One of my most frequently asked questions (right after “Do you really need all that ice cream?”) is how far I will read through a query letter before I decide if it will be a rejection. The truth is, I will almost always read through the entire query, but I usually have a good idea if I’m going to be leaning towards seeing more or passing on a project.
I know how hard it can be to write a query or pitch (it’s not my favorite thing to do either!), and I’m not necessarily looking to be blown away by just the query alone. In all my years of working in publishing, I can think of exactly one author that wrote such a perfect query letter that we were ready to offer representation on the spot. For everyone else, I’m just looking to get to know more about you, your work, and where it might fit in the market. Here’s some common missteps that will pull me out of your query, and make me wonder if we’re going to be the best match, before I even get to your manuscript.
- The use of clichéd statements or overly familiar phrases – If you’re using any language that I’ve seen or heard before, it’s going to make me question if your story is that original, and if your narrative voice is strong enough to stand out.
- Rhetorical questions – It’s a common query technique, but I find it can be ineffective for a couple of reasons. The first is that most agents are, by nature, argumentative, and my initial instinct is usually to poke holes in whatever theory is being advanced by the author. The second is that rhetorical questions often feel like a shortcut to inject drama into a query (e.g. “Will Mr. X be able to survive on Planet Y?”), but they don’t really have any substance behind them. The answer tends to be the most obvious (Yes, Mr. X will survive, or else it would be a really short book), and I’d much rather you tell me what happens in your book than making me guess.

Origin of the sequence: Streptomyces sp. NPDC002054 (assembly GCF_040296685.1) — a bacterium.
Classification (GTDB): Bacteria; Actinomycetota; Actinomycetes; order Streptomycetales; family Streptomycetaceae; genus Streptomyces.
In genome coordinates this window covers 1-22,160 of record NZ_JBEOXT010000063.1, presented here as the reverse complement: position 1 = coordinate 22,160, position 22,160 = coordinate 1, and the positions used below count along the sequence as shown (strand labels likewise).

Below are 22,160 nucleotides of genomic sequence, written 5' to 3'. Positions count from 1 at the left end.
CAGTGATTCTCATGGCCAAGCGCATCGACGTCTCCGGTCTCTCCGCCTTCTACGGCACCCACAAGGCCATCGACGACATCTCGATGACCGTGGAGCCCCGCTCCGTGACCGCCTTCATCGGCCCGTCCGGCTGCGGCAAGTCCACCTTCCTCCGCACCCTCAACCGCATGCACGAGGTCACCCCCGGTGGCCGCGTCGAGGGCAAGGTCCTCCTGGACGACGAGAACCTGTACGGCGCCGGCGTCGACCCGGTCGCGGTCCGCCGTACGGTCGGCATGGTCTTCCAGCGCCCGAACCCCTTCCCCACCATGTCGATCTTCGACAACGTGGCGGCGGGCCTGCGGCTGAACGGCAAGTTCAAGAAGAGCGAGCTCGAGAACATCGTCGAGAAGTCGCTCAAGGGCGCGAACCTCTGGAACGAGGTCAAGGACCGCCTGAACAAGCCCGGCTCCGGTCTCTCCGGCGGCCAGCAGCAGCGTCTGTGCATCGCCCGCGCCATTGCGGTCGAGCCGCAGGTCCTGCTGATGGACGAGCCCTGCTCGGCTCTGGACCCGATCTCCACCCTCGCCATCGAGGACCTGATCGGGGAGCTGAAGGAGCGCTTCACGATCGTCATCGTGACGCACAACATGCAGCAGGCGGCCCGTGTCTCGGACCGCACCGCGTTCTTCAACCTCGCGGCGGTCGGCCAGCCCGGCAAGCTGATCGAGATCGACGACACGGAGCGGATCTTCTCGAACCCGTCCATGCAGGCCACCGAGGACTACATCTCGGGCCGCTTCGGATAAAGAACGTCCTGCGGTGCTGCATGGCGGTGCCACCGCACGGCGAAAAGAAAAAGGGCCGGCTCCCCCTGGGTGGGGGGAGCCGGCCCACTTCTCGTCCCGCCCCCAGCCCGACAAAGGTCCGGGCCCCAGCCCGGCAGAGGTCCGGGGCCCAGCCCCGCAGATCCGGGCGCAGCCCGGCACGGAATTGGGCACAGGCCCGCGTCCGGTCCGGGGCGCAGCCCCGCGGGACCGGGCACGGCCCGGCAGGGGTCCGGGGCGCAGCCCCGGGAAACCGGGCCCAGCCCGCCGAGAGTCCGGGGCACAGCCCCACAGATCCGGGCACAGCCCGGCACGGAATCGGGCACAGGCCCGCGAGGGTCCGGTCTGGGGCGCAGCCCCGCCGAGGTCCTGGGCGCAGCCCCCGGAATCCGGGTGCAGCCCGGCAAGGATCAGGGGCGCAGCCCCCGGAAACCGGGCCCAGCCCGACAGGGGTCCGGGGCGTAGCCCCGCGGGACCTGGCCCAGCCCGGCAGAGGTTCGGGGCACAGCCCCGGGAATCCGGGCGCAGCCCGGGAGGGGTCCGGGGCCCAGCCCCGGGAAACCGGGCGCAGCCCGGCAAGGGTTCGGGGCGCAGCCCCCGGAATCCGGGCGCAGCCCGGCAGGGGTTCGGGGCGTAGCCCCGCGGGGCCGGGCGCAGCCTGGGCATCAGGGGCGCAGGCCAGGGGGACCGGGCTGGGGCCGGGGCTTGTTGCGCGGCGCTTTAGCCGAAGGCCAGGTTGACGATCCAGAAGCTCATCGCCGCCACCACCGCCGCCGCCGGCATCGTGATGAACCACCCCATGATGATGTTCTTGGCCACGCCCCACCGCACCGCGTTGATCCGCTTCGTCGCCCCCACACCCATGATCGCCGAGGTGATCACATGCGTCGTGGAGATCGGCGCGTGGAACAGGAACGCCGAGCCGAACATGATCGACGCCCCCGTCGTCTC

- Using students/children as a test audience – This shows up most frequently with picture book queries, and it’s supposed to demonstrate the wide appeal of the project (“These kids loved it, so every kid in America will love it too!”). The issue is that kids are really attuned to knowing when adults want them to respond in a certain way, and while I’m sure they did love your book, that doesn’t mean that it’s going to be a universal reaction (unless you’re planning on personally reading your book out loud to everyone that buys it).
- Saying “There’s nothing like this in the market” – While I’m always looking for something that I haven’t seen before, this particular phrase can pull me out of a query. It makes me think of my former boss, Shelly Fogelman, who would counter with “perhaps there’s a good reason for that.” You can be original and fresh without overselling your work.
- Addressing the query to anyone but me – I will admit that this is a little egotistical (and I won’t hold it too much against you if you use an alternate spelling of my first name, even if the others are clearly second-rate), but using generic titles (e.g. Sir, To Whom It May Concern, Editor) show that you’re taking a shotgun approach to querying, and that you may not be ready yet for the trade market.
- Quoting generic rejection comments or feedback from paid critiques – From my 10 years in publishing, I’ve sent out and received countless rejections, so I have a pretty good sense of when critical feedback is legit, and when it’s window dressing. I’m also wary of putting too much stock in comments from a paid critique, as it’s not quite the same thing as an unvarnished appraisal of your work. It can also be a little unsettling to hear why other people have already passed on a project (even if they had some good things to say about it!), so I would avoid these altogether.
- Using broad comp titles – If you really do write the next Harry Potter meets Twilight, I’d love to see it. Otherwise, using the biggest books that you know in a query won’t give me too much of a sense as to where your work will fit, or how you see yourself as an author.
- Using dated comp titles – Especially for children’s books, I’m looking to see a recently published title (e.g. within the last 5 years) as one of your comps, to demonstrate that you know the current market (and not just the books that you liked when you were a child many years ago).
- Complaining about the state of children’s publishing – This will often come up in YA, with authors wanting to be appear to be friendly (e.g. “Aren’t you glad I’m not sending you another vampire/wizard/Dystopian book?) or expressing dismay that there’s too much commercial junk being published, and not enough “good books.” This can be oft-putting because I may know some of the editors or agents that worked on the books being disparaged (children’s publishing is a small sandbox, compared to the adult world), and it also makes me wonder how our relationship will go (if you’re already angry and upset before we’re working together).